By M.J. Berridge, J.E. Treherne, V.B. Wigglesworth (Eds.)
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Additional info for Advances in Insect Physiology, Vol. 15
H e further proposed that, at a critical temperature, thermal energy would overcome the attractive forces so that the hydrocarbon chains assume a mean vertical position with increased interchain space for migration of water molecules through the monolayer. The proposal requires that the polar groups of lipid molecules in the monolayer occupy fixed positions on the surface. This would place extraordinarily specific requirements on the correspondence of the geometry of such sorption sites with the molecular architecture of the lipids to accommodate the model.
The TRANSPIRATION, TEMPERATURE A N D LIPIDS 31 effect of temperature on cuticle permeability in terrestrial insects and ticks. J . Exp. Biol. 36, 391-422 Beament, J. W. L. (1961). The water relations of the insect cuticle. Biol. Rev. 36, 281 -320 Beament, J. W. L. (1964). Active transport and passive movement of water in insects. A d v . Insect Physiol. 2 , 67-129 Beament, J. W. L. (1965). The active transport of water: evidence, models and mechanisms. Symp. SOC. Exp. Biol. 19, 273-298 Beament, J.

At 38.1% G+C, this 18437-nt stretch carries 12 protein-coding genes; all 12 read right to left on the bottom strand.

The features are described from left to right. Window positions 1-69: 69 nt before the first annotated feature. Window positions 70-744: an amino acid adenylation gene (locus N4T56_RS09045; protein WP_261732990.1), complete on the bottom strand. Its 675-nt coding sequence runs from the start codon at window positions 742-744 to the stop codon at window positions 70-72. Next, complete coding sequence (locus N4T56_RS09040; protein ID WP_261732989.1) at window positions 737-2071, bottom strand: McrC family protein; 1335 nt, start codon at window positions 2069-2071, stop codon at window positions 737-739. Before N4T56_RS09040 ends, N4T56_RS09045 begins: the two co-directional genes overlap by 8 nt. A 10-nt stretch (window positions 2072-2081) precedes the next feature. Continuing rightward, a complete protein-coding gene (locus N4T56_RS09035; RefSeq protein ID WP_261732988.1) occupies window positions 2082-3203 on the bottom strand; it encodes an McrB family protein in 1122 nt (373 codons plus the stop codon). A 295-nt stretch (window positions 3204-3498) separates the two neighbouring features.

E. Kolattukudy) pp. 201-238. Elsevier, Amsterdam, Oxford and New York Larsson, K. and Lundstrom, I. (1976). Liquid crystalline phases in biological model systems. A d v . Chem. Ser. 152, 43-70 Lees, A. D. (1947). Transpiration and the structure of the epicuticle in ticks. J . Exp. Biol. 23, 397-410 Locke, M. (1941). Pore canals and related structures in insect cuticle. J . Biophys. Biochem. Cytol. 10, 5 89-6 18 Locke, M. (1965). Permeability of insect cuticle to water and lipids. Science 147, 295-298 Locke, M.